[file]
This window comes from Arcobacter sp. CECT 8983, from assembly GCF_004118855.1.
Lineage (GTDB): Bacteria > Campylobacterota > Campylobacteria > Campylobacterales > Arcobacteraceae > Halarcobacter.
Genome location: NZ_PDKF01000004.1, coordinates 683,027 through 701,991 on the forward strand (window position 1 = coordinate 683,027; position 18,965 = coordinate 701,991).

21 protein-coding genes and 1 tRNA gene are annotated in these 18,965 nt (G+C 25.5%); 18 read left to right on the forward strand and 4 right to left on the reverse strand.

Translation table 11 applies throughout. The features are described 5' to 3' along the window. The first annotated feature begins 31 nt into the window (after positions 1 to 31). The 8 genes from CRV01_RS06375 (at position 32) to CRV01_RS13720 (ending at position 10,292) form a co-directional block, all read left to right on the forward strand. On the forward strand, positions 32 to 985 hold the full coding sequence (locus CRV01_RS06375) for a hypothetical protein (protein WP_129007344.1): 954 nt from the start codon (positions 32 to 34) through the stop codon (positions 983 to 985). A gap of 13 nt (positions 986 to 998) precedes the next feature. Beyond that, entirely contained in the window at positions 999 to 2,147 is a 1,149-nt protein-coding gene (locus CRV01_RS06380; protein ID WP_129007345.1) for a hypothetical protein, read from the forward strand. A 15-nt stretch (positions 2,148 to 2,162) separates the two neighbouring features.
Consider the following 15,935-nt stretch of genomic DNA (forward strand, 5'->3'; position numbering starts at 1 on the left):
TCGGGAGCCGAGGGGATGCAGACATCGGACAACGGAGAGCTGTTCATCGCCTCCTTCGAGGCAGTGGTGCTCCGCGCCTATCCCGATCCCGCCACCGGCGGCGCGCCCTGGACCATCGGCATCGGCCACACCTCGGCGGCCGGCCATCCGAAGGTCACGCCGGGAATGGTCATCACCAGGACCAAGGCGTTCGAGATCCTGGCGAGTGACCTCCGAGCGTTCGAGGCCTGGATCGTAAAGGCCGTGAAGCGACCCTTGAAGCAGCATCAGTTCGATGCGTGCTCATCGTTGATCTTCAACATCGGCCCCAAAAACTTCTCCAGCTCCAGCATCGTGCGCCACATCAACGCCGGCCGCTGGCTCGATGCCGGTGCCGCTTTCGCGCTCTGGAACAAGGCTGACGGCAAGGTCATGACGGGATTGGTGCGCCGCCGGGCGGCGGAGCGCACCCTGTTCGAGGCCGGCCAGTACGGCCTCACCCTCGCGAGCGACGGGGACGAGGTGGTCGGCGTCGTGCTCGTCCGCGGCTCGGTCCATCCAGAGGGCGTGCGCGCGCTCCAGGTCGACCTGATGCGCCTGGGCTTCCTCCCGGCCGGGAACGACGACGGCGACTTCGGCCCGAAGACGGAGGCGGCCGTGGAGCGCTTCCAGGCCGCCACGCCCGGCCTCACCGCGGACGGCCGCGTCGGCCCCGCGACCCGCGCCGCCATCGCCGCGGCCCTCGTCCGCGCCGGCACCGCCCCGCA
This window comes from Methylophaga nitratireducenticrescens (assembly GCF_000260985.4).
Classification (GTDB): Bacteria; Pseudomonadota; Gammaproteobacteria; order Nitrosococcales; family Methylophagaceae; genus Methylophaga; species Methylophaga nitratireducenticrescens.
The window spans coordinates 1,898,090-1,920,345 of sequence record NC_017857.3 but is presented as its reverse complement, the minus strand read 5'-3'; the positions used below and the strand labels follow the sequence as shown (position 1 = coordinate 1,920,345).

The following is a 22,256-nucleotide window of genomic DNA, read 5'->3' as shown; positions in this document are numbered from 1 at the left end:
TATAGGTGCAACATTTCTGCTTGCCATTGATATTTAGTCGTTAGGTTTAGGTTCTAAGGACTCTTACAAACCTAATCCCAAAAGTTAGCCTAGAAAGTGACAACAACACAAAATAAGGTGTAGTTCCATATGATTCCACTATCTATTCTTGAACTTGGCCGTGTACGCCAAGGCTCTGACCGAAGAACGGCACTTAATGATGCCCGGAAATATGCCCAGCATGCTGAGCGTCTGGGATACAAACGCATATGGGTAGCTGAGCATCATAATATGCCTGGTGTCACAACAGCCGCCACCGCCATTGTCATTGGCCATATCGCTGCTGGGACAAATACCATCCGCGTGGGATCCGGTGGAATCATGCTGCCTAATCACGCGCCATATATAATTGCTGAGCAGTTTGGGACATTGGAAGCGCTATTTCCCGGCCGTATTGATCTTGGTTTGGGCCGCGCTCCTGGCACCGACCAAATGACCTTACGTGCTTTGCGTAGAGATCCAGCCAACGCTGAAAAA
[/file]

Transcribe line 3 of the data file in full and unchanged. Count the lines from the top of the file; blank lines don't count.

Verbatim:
Genome location: NZ_PDKF01000004.1, coordinates 683,027 through 701,991 on the forward strand (window position 1 = coordinate 683,027; position 18,965 = coordinate 701,991).